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Im trying to translate an article about rauzy fractal. But since my English is not good enough I cant understand this paragraph:

There is also a dynamical interpretation: We can shift the Fibonacci word by 
erasing its first letter; if we consider the closure of the shift-orbit
of the Fibonacci word for the natural topology on infinite words, we get a very
simple symbolic dynamical system. Its domain is a Cantor-like set,
which projects continuously to the interval, and the projection conjugates
the shift to the rotation by the golden number.

And this is the definition of a Fibonacci word:

Define a sequence of words on the alphabet of two letters a, b starting with a and at each step substituting every a by ab and every b by a. Elementary algebra shows that the lengths of the words a, ab, aba, abaab, ... are the Fibonacci numbers, the ratio of the frequencies of a and b tends to the golden number $\phi = \frac{1+\sqrt{5}}{2}$ and each word is a prefix of the next one. In this way we define the Fibonacci word, the only infinite word abaababaab... that is invariant by the substitution rule.

I specialy do not understand the meaning of the closure of the shift-orbit.

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Let $X$ be the set of infinite strings of $a$s and $b$s; the Fibonacci word is then one member of $X$. If $s=s_0s_1s_2\ldots$ and $t=t_0t_1t_2\ldots$ are distinct members of $X$, we let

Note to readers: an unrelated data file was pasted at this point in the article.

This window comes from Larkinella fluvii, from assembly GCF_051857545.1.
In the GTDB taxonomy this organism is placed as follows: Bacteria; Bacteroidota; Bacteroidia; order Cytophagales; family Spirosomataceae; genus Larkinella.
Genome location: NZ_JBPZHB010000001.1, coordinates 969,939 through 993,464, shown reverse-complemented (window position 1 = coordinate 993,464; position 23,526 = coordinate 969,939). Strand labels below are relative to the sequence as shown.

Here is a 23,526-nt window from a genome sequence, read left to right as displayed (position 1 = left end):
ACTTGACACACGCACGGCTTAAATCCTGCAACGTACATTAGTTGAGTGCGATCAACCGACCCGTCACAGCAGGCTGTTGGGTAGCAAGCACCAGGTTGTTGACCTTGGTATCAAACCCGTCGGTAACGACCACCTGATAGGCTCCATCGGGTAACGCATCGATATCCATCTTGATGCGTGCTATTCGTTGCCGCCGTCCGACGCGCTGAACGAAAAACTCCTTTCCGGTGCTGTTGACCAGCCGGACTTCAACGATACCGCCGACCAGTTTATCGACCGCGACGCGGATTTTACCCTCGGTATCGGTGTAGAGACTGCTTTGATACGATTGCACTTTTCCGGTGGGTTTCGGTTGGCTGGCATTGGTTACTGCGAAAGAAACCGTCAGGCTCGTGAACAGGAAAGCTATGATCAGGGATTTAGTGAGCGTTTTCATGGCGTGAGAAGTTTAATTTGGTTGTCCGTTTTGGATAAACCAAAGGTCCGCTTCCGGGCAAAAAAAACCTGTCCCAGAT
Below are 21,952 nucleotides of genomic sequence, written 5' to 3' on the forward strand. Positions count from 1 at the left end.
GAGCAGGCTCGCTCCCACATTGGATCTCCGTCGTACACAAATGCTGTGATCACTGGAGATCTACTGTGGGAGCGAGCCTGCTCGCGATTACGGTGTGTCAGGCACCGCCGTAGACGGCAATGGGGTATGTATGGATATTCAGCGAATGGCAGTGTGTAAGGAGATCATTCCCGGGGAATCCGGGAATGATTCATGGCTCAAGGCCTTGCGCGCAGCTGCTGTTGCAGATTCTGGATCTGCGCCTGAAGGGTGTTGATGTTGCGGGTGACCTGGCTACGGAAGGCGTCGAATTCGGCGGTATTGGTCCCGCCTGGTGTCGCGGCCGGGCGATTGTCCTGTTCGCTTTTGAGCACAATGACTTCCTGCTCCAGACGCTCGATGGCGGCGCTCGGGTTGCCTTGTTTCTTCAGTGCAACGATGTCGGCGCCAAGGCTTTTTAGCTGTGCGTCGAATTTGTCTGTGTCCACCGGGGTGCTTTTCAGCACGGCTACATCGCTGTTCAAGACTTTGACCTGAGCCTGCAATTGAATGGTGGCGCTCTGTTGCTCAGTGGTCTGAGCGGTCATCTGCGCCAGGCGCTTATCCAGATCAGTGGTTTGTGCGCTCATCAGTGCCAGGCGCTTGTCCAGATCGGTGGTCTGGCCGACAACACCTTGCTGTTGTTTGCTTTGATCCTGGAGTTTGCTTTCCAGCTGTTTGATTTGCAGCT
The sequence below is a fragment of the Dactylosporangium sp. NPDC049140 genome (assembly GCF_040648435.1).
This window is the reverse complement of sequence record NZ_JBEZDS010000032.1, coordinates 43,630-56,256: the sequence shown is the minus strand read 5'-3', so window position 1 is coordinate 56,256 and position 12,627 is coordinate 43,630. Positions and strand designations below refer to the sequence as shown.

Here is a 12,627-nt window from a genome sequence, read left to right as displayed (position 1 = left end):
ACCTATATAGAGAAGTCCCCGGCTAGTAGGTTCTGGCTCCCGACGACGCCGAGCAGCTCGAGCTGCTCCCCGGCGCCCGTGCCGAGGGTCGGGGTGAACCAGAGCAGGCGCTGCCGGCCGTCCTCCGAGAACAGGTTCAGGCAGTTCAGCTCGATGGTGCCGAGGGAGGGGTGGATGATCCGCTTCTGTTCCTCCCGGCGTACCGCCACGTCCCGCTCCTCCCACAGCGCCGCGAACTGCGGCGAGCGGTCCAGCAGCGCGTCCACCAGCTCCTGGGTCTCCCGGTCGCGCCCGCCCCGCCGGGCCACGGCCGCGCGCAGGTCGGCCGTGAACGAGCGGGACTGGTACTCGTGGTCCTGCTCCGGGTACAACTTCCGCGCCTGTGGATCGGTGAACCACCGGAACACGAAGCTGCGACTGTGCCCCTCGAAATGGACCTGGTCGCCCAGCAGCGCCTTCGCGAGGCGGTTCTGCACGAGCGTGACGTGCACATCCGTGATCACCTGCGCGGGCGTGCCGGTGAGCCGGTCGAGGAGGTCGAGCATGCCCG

$$m(s,t)=\min\{k\in\Bbb Z^+;s_k\ne t_k\}\;.$$

Finally, we define a metric $d$ on $X$ as follows. For any $s,t\in X$,

$$d(s,t)=\begin{cases} 0,&\text{if }s=t\\ 2^{-m(s,t)},&\text{if }s\ne t\;. \end{cases}$$

It’s not difficult to verify that $d$ really is a metric on $X$. It generates the product topology on $\{a,b\}^{\Bbb N}$ when $\{a,b\}$ is given the discrete topology.

Now let $\sigma:X\to X$ be the left-shift function: if $s=s_0s_1s_2\ldots\,$, then $\sigma(s)=s_1s_2s_3\ldots\,$. Let $f$ be the Fibonacci word. The shift-orbit of $f$ is the set

$$\{f,\sigma(f),\sigma^2(f)=\sigma(\sigma(f))\ldots\}=\{\sigma^k(f):k\ge 0\}\;,$$

and we want its closure in the metric space $\langle X,d\rangle$.

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  • $\begingroup$ This is a fine answer but I'm worried that it might be over OP's head yet. An example of a word that's in the closure but not in the shift-orbit proper would go a long way, but at least at first glance I can't see any reasonably explicit way of defining such a word (IIRC this is coupled pretty closely to some of Connes' noncommutative geometry and specifically the examples on Penrose tilings) $\endgroup$ – Steven Stadnicki Nov 19 '14 at 18:45
  • $\begingroup$ @Steven: I didn’t immediately see one either. I share your worry; that’s why I went with a metric rather than just the product topology. Unfortunately, I’m not familiar enough with the area to be comfortable trying to break it down more or to try to relate it to anything that might be helpful. $\endgroup$ – Brian M. Scott Nov 19 '14 at 18:50

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